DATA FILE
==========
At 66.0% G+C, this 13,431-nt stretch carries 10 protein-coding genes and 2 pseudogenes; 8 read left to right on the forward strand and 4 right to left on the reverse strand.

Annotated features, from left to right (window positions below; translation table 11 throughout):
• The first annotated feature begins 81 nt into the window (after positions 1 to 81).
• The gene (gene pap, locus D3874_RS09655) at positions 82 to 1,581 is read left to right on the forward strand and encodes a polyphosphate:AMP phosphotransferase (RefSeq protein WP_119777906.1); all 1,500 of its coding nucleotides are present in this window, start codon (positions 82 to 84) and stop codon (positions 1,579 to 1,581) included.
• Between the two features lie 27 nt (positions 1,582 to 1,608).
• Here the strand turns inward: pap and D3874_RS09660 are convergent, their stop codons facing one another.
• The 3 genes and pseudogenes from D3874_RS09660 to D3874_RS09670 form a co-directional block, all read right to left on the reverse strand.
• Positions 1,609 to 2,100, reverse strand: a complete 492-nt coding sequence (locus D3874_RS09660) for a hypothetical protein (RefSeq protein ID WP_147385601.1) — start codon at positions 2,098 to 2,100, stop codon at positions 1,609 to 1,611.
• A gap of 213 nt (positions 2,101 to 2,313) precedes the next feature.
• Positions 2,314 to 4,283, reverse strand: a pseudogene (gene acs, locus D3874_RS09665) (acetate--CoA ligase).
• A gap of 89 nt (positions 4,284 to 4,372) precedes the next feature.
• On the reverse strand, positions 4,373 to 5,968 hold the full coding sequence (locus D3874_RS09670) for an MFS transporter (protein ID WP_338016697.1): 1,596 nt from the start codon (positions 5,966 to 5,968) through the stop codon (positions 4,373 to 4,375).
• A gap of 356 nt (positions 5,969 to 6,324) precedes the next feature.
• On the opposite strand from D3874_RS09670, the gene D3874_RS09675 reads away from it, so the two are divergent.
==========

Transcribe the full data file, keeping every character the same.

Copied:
At 66.0% G+C, this 13,431-nt stretch carries 10 protein-coding genes and 2 pseudogenes; 8 read left to right on the forward strand and 4 right to left on the reverse strand.

Annotated features, from left to right (window positions below; translation table 11 throughout):
• The first annotated feature begins 81 nt into the window (after positions 1 to 81).
• The gene (gene pap, locus D3874_RS09655) at positions 82 to 1,581 is read left to right on the forward strand and encodes a polyphosphate:AMP phosphotransferase (RefSeq protein WP_119777906.1); all 1,500 of its coding nucleotides are present in this window, start codon (positions 82 to 84) and stop codon (positions 1,579 to 1,581) included.
• Between the two features lie 27 nt (positions 1,582 to 1,608).
• Here the strand turns inward: pap and D3874_RS09660 are convergent, their stop codons facing one another.
• The 3 genes and pseudogenes from D3874_RS09660 to D3874_RS09670 form a co-directional block, all read right to left on the reverse strand.
• Positions 1,609 to 2,100, reverse strand: a complete 492-nt coding sequence (locus D3874_RS09660) for a hypothetical protein (RefSeq protein ID WP_147385601.1) — start codon at positions 2,098 to 2,100, stop codon at positions 1,609 to 1,611.
• A gap of 213 nt (positions 2,101 to 2,313) precedes the next feature.
• Positions 2,314 to 4,283, reverse strand: a pseudogene (gene acs, locus D3874_RS09665) (acetate--CoA ligase).
• A gap of 89 nt (positions 4,284 to 4,372) precedes the next feature.
• On the reverse strand, positions 4,373 to 5,968 hold the full coding sequence (locus D3874_RS09670) for an MFS transporter (protein ID WP_338016697.1): 1,596 nt from the start codon (positions 5,966 to 5,968) through the stop codon (positions 4,373 to 4,375).
• A gap of 356 nt (positions 5,969 to 6,324) precedes the next feature.
• On the opposite strand from D3874_RS09670, the gene D3874_RS09675 reads away from it, so the two are divergent.